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Brand B’s search engine strategy is to first understand the consumer’s intent and where in the search process she is likely to be. Why does she want a camera? Is she just starting to look, or is she ready to buy? The company guides those in the early stages of investigation to third-party review sites (where its cameras get good marks) and directs consumers who are actively shopping to its own website. User reviews and ratings are front and center there, and a navigation tool lets consumers quickly find reviews that are relevant to their intended use of the camera (family and vacation photography, nature photography, sports photography, and so on). In stores, Brand B frames technical features in nontechnical terms. Instead of emphasizing megapixels and memory, for example, it says how many high-resolution photos fit on its memory card. The QR code on shelf displays leads to a simple app that simulates one of the camera’s key differentiators, a photo-editing feature.

The highly detailed information Brand A provides at every step on the purchase path may instruct the consumer about a given camera’s capabilities, but it does little to facilitate an easy decision. Brand B simplifies decision making by offering trustworthy information tailored to the consumer’s individual needs, thus helping her traverse the purchase path quickly and confidently. Our research shows that customers considering both brands are likely to be dramatically more “sticky” toward Brand B.

Making Decisions Simple

For a marketing organization, what does it take to acquire sticky consumers?

Our study found that the best tool for measuring consumer-engagement efforts is the “decision simplicity index,” a gauge of how easy it is for consumers to gather and understand (or navigate) information about a brand, how much they can trust the information they find, and how readily they can weigh their options. The easier a brand makes the purchase-decision journey, the higher its decision-simplicity score. Brands that scored in the top quarter in our study were 86% more likely than those in the bottom quarter to be purchased by the consumers considering them. They were 9% more likely to be repurchased and 115% more likely to be recommended to others.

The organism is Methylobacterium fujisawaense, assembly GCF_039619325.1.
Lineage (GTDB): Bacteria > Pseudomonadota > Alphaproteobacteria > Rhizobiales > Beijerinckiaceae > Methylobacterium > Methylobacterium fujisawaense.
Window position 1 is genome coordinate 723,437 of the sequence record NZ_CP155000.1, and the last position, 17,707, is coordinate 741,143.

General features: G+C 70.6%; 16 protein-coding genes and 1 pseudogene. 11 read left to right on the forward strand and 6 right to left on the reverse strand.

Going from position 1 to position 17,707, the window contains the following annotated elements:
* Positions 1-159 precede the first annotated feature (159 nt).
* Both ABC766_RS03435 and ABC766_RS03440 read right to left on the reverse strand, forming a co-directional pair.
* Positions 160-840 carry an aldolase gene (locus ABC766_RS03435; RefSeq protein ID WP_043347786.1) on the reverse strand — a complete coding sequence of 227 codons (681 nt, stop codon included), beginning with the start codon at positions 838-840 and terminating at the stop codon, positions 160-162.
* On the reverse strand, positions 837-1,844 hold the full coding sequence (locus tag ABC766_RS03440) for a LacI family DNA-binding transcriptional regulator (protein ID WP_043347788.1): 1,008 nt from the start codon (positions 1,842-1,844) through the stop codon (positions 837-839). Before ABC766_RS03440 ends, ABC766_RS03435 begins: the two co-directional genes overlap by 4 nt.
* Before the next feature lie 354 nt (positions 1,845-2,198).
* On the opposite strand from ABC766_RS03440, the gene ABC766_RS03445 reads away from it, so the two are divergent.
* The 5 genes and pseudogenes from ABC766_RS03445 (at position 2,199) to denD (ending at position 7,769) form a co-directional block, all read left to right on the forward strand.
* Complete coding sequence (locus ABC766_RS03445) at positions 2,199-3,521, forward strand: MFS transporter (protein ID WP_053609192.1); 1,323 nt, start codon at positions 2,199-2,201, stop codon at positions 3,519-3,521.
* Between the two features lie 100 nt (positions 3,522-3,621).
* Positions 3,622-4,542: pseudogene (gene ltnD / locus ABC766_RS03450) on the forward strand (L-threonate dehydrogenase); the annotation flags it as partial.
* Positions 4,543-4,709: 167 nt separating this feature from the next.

Shifting the orientation toward decision simplicity and helping consumers confidently complete the purchase journey is a profound change, one that typically requires marketers to flex new muscles and rethink how they craft their communications. Some practical lessons can be drawn from brands that are leading the way. The processes of aiding navigation, building trust, and making it easier to weigh options often happen simultaneously, or at least aren’t strictly linear, but for clarity we’ll discuss them separately below.

What Consumers Really Want

Businesses broadly misjudge what consumers want from them online. In particular, marketers often believe that consumers interact with them on social media to join a community and feel connected to the brand. But consumers have little interest in having a relationship beyond the merely transactional.

Their top reasons for connecting online: to get information and discounts, and to buy things.

Aiding navigation.

In demanding ever more attention from overloaded consumers, brands ultimately lead them down unnecessarily confusing purchase paths. Creating a more efficient path means minimizing the number of information sources consumers must touch while moving confidently toward a purchase. The savviest brands achieve this by personalizing the route.

This approach is especially foreign to marketers because in many cases the simplest, most confidence-inspiring learning path involves touchpoints that are outside a brand’s direct control. Often what a consumer needs is not a flashy interactive experience on a branded microsite but a detailed exchange with users about the pros and cons of the product and how it would fit into the consumer’s life.

Marketers face two practical challenges here. First, how can they detect where a given consumer is on the purchase path and what information she most needs? Second, how can they ensure that consumers they direct to third-party information sources will come back?

To answer the first question, frontier marketers are using big data and sophisticated analytics to map consumers’ purchase paths. One electronics company has gathered data from four major sources—social media monitoring, ad-effectiveness and campaign-tracking information, clickstream analysis, and individual consumer surveys—to identify common purchase paths. It studies the resulting maps to determine the volume of traffic on various paths, which paths inspire the most confidence, which touchpoints are best suited to conveying which types of messages, and at what points consumers lose confidence or defect.